When we place our children in the position of satisfying our needs, we rob them of their childhood. (Hess, 1994)

When a child is sexually abused, internalized shame accompanies the abuse and negatively relates to an individual's hardiness. Survivors of childhood intimacy problems, which include individuals who experience ongoing childhood sexual abuse, also experience personality changes contributing to problems with personal identity, as well as, with relationships. (Hulse-Killacky, 2006) These individuals also develop more complex, severe, permanent psychological symptoms than survivors who experience a single-episode trauma when a child. Incest survivors are especially traumatized and appear to lose a sense of possibilities and/or hope for their lives as they feel the damage they received cannot be undone. Brodwin (2005) argues that in terms of psychological and social development, the impact of abuse to a child will vary according to the child's resilience. A child previously forced to endure emotional abuse in a problematic family is even more vulnerable to the extra impact of sexual abuse, while a child living in a more secure background may experience… [END OF PREVIEW] . . . READ MORE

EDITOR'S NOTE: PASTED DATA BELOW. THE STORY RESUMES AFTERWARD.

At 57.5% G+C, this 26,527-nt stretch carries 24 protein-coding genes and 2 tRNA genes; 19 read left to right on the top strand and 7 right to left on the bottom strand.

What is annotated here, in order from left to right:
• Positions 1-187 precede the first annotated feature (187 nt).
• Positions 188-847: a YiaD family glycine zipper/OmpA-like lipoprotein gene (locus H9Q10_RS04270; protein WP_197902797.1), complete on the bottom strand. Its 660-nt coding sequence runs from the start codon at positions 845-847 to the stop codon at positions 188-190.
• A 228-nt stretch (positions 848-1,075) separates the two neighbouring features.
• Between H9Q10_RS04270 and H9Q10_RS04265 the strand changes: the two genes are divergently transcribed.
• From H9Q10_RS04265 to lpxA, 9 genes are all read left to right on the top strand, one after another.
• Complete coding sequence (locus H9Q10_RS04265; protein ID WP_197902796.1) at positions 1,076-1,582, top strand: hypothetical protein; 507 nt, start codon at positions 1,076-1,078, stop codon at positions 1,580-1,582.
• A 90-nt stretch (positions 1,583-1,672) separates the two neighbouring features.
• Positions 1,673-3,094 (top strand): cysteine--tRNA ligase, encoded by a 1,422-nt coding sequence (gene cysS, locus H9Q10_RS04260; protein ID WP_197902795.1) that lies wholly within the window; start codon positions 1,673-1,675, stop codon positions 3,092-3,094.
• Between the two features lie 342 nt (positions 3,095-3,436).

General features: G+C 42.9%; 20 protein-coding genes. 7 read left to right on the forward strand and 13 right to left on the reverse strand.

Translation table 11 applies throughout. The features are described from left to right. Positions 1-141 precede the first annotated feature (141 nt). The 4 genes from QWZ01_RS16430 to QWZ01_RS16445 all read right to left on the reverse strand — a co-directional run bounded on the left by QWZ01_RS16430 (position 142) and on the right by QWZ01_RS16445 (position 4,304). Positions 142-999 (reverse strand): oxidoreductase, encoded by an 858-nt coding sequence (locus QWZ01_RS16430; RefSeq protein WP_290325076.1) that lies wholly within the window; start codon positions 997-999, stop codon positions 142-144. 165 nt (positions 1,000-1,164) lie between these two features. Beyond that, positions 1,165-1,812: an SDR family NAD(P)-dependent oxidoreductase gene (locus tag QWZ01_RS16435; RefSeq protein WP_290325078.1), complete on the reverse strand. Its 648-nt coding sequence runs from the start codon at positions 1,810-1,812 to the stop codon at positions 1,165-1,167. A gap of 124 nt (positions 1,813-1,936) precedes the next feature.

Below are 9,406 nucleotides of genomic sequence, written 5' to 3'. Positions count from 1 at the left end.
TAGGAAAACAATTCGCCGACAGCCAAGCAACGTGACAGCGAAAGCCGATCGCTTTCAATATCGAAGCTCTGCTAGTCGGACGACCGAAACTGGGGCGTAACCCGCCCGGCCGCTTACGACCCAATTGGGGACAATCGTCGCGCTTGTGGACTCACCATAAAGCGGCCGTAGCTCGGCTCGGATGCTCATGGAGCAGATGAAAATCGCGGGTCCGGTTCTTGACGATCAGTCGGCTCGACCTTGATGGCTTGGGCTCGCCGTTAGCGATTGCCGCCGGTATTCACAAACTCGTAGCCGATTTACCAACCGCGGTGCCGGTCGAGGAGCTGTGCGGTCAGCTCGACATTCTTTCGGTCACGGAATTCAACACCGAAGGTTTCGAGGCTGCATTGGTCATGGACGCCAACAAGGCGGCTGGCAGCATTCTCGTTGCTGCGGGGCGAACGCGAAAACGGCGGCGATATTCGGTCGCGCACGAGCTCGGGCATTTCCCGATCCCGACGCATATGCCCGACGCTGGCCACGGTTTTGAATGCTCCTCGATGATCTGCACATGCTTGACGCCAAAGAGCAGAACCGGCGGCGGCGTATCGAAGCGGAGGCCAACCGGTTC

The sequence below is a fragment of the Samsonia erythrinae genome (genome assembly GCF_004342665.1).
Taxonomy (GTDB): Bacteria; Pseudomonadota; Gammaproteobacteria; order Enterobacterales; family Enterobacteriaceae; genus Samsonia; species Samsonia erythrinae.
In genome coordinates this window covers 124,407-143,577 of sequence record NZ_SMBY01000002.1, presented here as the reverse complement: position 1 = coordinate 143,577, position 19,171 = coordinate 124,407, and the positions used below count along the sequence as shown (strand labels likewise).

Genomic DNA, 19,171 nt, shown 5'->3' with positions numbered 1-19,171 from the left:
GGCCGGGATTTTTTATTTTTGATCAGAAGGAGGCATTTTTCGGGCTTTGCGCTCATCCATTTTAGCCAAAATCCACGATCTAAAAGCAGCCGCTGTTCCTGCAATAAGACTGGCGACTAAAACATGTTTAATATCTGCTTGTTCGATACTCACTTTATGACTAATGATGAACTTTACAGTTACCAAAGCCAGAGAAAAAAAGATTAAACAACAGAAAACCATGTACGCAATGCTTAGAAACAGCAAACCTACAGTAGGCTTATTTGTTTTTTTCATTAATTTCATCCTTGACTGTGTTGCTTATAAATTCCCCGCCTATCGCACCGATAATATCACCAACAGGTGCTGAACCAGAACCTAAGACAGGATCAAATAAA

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APA Style

Childhood Intimacy Problems Is it the Catalyst That Creates a Sexual Perpetrator.  (2006, October 31).  Retrieved September 21, 2021, from

MLA Format

"Childhood Intimacy Problems Is it the Catalyst That Creates a Sexual Perpetrator."  31 October 2006.  Web.  21 September 2021. <>.

Chicago Style

"Childhood Intimacy Problems Is it the Catalyst That Creates a Sexual Perpetrator."  October 31, 2006.  Accessed September 21, 2021.